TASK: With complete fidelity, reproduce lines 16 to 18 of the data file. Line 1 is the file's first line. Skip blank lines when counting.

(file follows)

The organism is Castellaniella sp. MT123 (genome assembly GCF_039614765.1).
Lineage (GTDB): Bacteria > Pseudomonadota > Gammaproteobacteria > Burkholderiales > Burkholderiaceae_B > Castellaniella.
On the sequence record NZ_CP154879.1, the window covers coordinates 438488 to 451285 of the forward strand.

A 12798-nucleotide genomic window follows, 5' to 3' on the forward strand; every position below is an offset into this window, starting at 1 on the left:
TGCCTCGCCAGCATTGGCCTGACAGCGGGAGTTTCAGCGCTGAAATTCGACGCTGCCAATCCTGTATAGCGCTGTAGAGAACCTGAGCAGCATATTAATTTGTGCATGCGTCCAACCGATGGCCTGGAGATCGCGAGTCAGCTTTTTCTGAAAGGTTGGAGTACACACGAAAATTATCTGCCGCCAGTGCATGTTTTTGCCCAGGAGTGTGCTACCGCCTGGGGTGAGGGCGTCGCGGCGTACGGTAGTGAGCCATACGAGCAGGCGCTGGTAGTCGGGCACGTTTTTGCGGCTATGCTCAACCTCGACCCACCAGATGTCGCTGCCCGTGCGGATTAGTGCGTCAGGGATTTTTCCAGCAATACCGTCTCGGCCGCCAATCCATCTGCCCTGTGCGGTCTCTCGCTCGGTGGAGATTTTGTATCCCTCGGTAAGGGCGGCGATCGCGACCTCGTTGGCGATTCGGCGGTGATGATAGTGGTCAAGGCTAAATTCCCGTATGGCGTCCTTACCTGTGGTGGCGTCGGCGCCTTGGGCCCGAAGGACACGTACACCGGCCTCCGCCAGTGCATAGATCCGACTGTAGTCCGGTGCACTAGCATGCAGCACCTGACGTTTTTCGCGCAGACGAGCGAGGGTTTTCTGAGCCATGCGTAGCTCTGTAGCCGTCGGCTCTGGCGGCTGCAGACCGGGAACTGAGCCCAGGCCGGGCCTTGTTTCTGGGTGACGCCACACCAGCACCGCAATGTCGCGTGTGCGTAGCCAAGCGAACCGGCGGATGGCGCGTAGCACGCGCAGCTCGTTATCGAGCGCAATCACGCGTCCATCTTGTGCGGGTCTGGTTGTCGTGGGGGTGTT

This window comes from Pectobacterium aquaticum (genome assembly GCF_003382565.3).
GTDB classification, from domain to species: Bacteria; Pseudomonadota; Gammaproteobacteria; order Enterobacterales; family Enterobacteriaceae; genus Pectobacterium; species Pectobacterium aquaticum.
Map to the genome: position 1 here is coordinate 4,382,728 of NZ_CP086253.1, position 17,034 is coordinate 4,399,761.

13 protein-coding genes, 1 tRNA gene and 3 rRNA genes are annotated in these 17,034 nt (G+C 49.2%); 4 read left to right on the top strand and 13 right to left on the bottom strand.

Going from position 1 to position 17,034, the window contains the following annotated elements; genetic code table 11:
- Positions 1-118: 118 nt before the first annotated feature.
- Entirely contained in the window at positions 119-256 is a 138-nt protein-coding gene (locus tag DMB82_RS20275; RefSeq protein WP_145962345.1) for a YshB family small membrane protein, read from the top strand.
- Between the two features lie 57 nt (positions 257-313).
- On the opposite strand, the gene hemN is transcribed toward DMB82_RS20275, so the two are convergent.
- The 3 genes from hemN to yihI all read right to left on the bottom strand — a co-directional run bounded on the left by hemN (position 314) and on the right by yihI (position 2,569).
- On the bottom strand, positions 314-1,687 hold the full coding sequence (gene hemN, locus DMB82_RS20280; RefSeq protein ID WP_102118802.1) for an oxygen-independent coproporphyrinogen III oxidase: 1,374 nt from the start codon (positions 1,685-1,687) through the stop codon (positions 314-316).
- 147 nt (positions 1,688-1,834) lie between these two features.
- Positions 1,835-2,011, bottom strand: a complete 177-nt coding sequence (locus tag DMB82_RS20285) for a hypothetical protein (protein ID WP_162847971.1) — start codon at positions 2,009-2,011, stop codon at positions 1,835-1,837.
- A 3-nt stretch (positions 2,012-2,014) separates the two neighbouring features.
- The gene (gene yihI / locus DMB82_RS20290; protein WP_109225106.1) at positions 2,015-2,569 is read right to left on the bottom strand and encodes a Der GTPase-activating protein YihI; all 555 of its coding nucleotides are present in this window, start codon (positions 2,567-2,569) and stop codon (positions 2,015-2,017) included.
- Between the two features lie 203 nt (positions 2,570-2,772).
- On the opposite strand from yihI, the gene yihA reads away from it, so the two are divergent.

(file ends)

- On the bottom strand, positions 314-1,687 hold the full coding sequence (gene hemN, locus DMB82_RS20280; RefSeq protein ID WP_102118802.1) for an oxygen-independent coproporphyrinogen III oxidase: 1,374 nt from the start codon (positions 1,685-1,687) through the stop codon (positions 314-316).
- 147 nt (positions 1,688-1,834) lie between these two features.
- Positions 1,835-2,011, bottom strand: a complete 177-nt coding sequence (locus tag DMB82_RS20285) for a hypothetical protein (protein ID WP_162847971.1) — start codon at positions 2,009-2,011, stop codon at positions 1,835-1,837.